Meet the Team is our blog series introducing some of the amazing professionals at Ascendient – who they are and what makes them tick. This month, meet Greg Flicek, a senior manager who joined the team in May 2021.
Public accounting, national consulting groups, higher education, in-house hospital management – you’ve practiced in a variety of settings over the past 20 years. How does that experience inform your work?
I’m a big proponent of learn, do, teach. First, public accounting taught me the numbers. Second, through physician practice management, I learned to use financials and metrics to drive performance improvement and truly experienced the effort it takes to operationalize change. Now, these experiences allow me to help our clients find solutions to complex challenges with data as the foundation.
Even with all that variety, healthcare is a clear throughline. What is it about the healthcare industry that’s especially interesting or important to you … why does it matter?
Health systems are capital intensive, highly regulated, dependent on highly educated high-cost employees, have complex reimbursement structures, and require processes to care for a wide variety of diagnoses. No matter how long I’ve been in healthcare, I’m finding new things to learn and new ways to help. More importantly, while I can’t take care of patients myself, our work touches the lives of countless patients.
Why did you choose to join Ascendient, specifically? As an MBA and CPA, you clearly had plenty of options.
When I was ready to leave academics, I only applied to Ascendient. My values seemed aligned with the firm values. In particular, I am passionate about transforming healthcare and I love that we provide thought leadership and custom analysis as opposed to cookie-cutter approaches.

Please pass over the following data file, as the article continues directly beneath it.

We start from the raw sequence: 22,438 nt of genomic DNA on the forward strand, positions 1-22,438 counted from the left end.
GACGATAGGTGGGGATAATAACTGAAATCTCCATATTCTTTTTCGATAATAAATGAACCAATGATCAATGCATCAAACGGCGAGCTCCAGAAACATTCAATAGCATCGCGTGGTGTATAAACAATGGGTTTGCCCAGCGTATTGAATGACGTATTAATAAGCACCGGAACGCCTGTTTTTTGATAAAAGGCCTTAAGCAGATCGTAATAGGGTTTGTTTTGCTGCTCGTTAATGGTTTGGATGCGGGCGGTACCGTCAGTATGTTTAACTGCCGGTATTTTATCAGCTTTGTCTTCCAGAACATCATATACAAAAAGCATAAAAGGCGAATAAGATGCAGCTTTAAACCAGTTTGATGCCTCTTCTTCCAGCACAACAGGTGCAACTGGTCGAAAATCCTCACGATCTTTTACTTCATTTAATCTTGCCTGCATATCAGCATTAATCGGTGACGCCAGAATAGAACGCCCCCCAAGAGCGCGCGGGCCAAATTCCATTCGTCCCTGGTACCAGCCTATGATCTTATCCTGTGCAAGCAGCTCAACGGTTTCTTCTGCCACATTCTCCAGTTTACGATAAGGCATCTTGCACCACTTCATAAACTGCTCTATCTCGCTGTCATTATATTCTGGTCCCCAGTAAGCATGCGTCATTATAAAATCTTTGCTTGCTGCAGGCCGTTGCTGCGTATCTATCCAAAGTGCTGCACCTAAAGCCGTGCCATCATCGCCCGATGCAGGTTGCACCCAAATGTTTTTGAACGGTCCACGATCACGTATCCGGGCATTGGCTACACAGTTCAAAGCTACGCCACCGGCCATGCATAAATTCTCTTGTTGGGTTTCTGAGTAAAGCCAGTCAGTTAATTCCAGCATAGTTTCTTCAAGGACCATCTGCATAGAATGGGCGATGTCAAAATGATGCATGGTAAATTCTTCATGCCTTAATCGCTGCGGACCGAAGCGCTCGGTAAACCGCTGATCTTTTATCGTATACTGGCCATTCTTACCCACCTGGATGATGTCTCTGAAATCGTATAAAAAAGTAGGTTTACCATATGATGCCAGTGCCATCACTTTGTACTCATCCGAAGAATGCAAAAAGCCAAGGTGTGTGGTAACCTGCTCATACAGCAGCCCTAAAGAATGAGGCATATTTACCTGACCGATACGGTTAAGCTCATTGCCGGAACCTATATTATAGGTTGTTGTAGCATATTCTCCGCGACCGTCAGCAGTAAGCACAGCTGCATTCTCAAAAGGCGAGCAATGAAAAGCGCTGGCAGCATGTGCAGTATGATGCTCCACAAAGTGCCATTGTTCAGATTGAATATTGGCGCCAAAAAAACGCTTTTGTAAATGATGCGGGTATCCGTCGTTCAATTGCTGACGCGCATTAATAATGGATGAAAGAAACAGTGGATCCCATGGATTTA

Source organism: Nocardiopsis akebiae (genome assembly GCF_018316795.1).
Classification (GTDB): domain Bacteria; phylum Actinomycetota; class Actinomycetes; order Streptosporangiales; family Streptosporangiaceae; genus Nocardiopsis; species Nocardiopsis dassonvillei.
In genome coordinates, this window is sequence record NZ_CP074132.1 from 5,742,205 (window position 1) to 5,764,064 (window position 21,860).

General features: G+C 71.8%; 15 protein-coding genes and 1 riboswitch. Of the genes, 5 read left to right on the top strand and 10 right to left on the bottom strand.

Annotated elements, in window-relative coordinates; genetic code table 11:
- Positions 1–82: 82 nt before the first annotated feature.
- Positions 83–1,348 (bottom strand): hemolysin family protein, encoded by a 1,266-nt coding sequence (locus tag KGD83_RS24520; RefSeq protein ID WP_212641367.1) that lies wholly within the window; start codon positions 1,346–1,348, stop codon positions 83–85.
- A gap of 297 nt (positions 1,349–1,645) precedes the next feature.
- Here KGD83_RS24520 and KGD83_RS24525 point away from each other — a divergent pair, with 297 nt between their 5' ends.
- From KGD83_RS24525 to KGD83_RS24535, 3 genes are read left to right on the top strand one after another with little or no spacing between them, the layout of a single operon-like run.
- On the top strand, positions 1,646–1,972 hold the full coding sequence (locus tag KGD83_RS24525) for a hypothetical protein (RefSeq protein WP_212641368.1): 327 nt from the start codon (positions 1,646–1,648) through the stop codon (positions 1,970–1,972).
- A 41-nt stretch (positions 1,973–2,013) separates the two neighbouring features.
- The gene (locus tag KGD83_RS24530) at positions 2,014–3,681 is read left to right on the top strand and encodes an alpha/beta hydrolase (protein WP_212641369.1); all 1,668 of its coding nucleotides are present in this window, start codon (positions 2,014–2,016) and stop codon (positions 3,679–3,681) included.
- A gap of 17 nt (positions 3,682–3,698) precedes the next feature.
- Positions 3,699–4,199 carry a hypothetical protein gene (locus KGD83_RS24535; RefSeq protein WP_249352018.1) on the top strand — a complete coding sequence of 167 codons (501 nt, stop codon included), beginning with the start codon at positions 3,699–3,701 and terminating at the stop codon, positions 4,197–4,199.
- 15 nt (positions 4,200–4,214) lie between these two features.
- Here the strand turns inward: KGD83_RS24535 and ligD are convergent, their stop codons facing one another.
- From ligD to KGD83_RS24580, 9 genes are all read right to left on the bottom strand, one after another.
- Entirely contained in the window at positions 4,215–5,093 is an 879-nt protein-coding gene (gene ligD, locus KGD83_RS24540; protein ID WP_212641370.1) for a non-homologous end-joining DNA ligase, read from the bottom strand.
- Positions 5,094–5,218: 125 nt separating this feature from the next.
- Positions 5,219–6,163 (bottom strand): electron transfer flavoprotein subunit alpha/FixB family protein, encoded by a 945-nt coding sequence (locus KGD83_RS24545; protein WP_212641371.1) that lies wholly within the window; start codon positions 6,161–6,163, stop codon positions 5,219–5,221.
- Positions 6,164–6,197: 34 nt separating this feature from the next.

You’ve been with the firm for more than 2 years now. What’s the most interesting or rewarding engagement you’ve worked on so far?
Since joining the firm, I’ve been heavily involved in rural hospital projects. Each rural situation is different and requires a custom solution. Helping a rural community – which generally has limited access to care – retain or grow healthcare services is incredibly rewarding.
Who are you when you’re not at work? What do you love to do outside the office?
Christine (my wife) and I welcomed our son Rory in December. As any new parent knows, my free time seems to have disappeared. When I’m not home or traveling with them, you can usually find me on a golf course.
Exit question: If you could solve one issue in the US healthcare system that would have the greatest impact, what would that be?
Healthcare is inaccessible and unaffordable for too many people. Finding balance between cost, quality, and accessibility is key as we move forward, particularly for rural communities.